"...... So that his ashes could mingle....."
Attar Singh, a retired Forest Officer and his wife were seen
weeping silently at about 8 in the morning in the verandah of their newly,
half built house in the sparsely populated outskirts of Chandigarh, by a
Charassi* of an office across the road. They had moved into the house only a
few months ago and did not know many persons in Chandigarh, having spent all
their service life outside Chandigarh. There were also not many neighbours,
only two old couples, retired like them.
Chaprassi went to the house of the nearest neighbour, Dr. Gian Parkash and
told him that his beighbours were weeping in the verandah. Dr. Parkash
hurried to the neighbour's house in his dressig gown. It being the month of
February and intensely cold in that part of the country, Dr. Parkash had not
Dr. Parkash went to Attar Singh's house, he found them exactly, as the
Chaprassi had depicted. There was an open telegram in Shri Attar Singh's
hand. Without saying anything, Attar Singh extended his hand and gave the
telegram to Dr. Parkash. In the telegram, a not so far neighbour, had been
requested, to inform Shri Attar Singh that his young son had died, in a car
accident in Mombassa, in Africa and the writer had requested Attar Singh to
cantact his sister, on the phone, in Bombay for further details. The
telegram had been received after min night the previous night and the
recipient had thoughtfully postponed the delivery, till the morning.
Parkash's eyes misted. The face of the young man Baldev floated before his
eyes. He was the only son, an engineer, 27 years of age. He had refused to
marry till his two sisters are married. By chance, he was on leave at home,
when his elder sister's marriage took place, at a short notice. He left for
Africa a few days after the marriage on Diwali day (Hindu festival of
lights). His participation in the marriage was total - one could say that he
had done all the arrangements for the marriage single handed - he was here,
there, every where and knew no rest. Always smiling, he had endeared
himself, to all the neighbours, around. All these scenes and many others,
passed in quick succession before the eyes of Dr. Parkash, as does a film.
But he quickly came out of the reverie and took charge of the situation.
Singhs were alone in the house, the remaining unmarried daughter was being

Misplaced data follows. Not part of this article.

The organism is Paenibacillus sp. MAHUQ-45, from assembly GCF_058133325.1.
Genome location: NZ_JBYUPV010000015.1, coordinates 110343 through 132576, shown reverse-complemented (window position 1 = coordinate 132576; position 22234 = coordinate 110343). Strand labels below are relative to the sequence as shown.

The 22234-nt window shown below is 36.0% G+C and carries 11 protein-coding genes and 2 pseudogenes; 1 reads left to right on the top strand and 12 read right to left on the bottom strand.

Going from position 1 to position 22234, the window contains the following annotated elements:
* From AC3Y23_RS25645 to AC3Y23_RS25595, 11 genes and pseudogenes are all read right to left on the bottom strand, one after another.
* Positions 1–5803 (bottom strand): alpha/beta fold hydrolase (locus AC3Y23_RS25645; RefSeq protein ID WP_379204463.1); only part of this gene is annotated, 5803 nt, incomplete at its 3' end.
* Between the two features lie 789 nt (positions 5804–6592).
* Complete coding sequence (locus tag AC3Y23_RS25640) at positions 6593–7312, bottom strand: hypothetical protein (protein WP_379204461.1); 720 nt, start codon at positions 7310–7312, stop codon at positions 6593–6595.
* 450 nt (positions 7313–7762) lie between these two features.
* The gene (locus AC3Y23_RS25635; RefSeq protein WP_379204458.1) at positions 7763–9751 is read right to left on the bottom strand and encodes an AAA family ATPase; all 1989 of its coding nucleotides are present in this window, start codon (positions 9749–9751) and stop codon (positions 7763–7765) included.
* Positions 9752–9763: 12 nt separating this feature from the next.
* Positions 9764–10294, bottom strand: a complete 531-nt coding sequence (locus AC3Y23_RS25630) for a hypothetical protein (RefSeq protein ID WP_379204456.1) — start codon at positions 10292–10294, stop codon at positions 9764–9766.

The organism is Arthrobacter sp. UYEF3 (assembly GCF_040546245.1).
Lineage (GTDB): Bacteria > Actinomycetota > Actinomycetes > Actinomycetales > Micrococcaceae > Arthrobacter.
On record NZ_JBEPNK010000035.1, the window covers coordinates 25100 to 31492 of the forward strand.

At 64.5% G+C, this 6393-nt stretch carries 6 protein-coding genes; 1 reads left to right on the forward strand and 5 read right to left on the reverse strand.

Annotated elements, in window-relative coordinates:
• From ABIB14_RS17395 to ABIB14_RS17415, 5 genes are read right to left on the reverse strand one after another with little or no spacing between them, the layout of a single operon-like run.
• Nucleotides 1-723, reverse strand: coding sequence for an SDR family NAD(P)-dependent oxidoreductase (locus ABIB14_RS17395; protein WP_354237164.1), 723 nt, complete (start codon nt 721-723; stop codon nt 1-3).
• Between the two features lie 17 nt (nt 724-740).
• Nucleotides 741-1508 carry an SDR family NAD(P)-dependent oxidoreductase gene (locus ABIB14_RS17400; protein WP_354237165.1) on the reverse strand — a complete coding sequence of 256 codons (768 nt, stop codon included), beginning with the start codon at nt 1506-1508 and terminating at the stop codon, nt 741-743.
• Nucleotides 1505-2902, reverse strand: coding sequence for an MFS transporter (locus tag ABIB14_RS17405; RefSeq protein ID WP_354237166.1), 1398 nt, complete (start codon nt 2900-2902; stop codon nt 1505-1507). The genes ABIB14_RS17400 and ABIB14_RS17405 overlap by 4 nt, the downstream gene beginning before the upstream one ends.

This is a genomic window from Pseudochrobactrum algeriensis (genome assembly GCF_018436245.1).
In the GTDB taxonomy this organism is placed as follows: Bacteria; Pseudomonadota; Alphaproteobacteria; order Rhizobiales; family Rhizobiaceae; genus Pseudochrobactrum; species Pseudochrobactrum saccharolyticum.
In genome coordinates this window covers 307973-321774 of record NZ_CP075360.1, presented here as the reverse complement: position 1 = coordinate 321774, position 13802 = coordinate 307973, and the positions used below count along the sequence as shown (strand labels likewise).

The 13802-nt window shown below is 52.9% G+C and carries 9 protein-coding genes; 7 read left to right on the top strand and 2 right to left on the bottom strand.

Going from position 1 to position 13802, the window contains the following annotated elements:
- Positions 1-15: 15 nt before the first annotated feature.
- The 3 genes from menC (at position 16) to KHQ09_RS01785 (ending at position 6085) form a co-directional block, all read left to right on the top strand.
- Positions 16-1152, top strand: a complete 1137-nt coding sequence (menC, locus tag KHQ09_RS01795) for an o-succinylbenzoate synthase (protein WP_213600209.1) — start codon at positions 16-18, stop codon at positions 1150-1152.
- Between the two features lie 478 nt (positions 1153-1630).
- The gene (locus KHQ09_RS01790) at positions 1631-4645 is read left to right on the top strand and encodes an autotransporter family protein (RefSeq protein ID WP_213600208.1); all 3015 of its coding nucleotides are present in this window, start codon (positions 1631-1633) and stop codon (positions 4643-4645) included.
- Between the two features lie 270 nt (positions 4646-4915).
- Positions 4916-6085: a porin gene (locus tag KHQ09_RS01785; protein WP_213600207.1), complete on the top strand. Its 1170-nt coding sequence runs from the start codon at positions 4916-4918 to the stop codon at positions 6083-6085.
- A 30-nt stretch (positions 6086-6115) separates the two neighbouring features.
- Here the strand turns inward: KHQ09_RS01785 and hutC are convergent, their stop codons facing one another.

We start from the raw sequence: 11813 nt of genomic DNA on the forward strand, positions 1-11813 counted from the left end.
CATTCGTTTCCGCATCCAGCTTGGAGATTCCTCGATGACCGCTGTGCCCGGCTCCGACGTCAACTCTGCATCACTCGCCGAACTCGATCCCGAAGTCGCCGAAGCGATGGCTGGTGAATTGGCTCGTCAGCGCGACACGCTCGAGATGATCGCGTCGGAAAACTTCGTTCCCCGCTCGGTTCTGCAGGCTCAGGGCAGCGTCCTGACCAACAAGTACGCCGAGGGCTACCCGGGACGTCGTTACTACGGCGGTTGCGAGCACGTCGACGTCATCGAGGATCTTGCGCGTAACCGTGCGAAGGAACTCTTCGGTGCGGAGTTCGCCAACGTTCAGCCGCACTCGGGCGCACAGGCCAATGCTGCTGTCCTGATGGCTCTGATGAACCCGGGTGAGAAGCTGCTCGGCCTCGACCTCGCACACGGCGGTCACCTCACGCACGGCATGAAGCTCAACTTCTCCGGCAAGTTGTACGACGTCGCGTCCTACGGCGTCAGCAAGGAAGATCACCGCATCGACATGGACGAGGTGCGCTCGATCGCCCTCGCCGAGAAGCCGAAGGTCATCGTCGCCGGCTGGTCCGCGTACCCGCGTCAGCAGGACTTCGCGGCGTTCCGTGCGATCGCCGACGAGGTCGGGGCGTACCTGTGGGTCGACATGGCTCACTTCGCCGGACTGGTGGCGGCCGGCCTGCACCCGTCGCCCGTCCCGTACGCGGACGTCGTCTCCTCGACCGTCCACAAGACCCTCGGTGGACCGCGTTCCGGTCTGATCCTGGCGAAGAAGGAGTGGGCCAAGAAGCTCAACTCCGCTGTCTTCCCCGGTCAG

away, to a friend in Jullundur. Dr. Parkash called his wife to sit with Mrs.
Singh, and took Attar Singh to a house, where the phone was available.
Surprisingly, the phone connection did not take much time to materialise.
The phone belonged to the sister of the employer, a big Indian contractor,
with whom Baldev was working for the past four years. She was very perturbed
and said that Baldev had died in a car-accident, on the spot. She wanted to
know whether they wanted the body to be sent to Chandigarh. It was in
response to this query, that Shri Singh had hesitatingly, replied "I....
I.... I can afford only Rs.5000/-". It seemed, even this amount that he
committed, was too much for him. He had just built the house, which had
remained incomplete, obviously, due to shortage of funds and he had also
performed the marriage ceremony of his elder daughter, and then there was no
further prospect of any financial help from his son, who had religiously
sent all his savings home, every month.
Singh further said that if it was going to cost more than Rs.5000/-, then
the body of his son may be cremated in Africa. The sister said, that she
would convey Shri Singh's desire to her brother.
days passed in anxiety. Two three times, again it was tried to contact
Bombay, but to no avail. Then a telegram was received, requiring Shri Singh
to receive the body at the Delhi Airport, in another two days time, a
Wednesday. There was no information regarding the expenses.
Singh, along with a few friends, engaged a Taxi from Chandigarh, to bring
the body from Delhi.
body arrived at about 1 P.M., on the Wednesday. It was packed in a large
rectangular wooden box. Within the wooden box was a sealed iron box and
within the iron box a highly polished very expensive wooden coffin,
ornamented with brass at places and bearing a brass cross in the middle. It
seemed some expert Christian undertaker had done the job. From the look of
the wooden box and the polished coffin, it appeared, no expense had been
spared. When the coffin was opened, it looked as though Baldev was sleeping,
the sleep of exhaustion, after having been bandaged. The body had been
superbly embalmed. There was no smell of putrefaction.
the face was shown, there was a burst of wailing from the family, silent
tears ran on the face of many friends. It was decided not to take the body
out of the coffin. The coffin was closed and the body was taken away for
the night, when most of the relatives and friends had left, Dr. Parkash
gingerly enquired, as to how much expenses were incurred. To which Shri
Singh replied that the expense of transport as indicated on the voucher
accompanying the body, was Rs.9750/-, which had been prepaid. If the
expenses of embalming, coffin and packing were added, they would well top
Baldev's employer wrote a heart-moving letter, after the body was received.
In the letter he had explained all the circumstances leading to the
accident, had lauded the qualities of Baldev, whom he had loved as his own
son. But there was no mention of money, he had not embarassed Shri Singh
even by hinting at the enormous expense he had done so that the parents,
sisters and other loved ones could have a glimpse of the beloved face and so
that his ashes could mingle with the earth of his mother-land and flow with
the eternal waters of the holy Ganges.
(Gratefully reproduced from "Glimpses
of Greatness" by Dr. Gajindar Singh)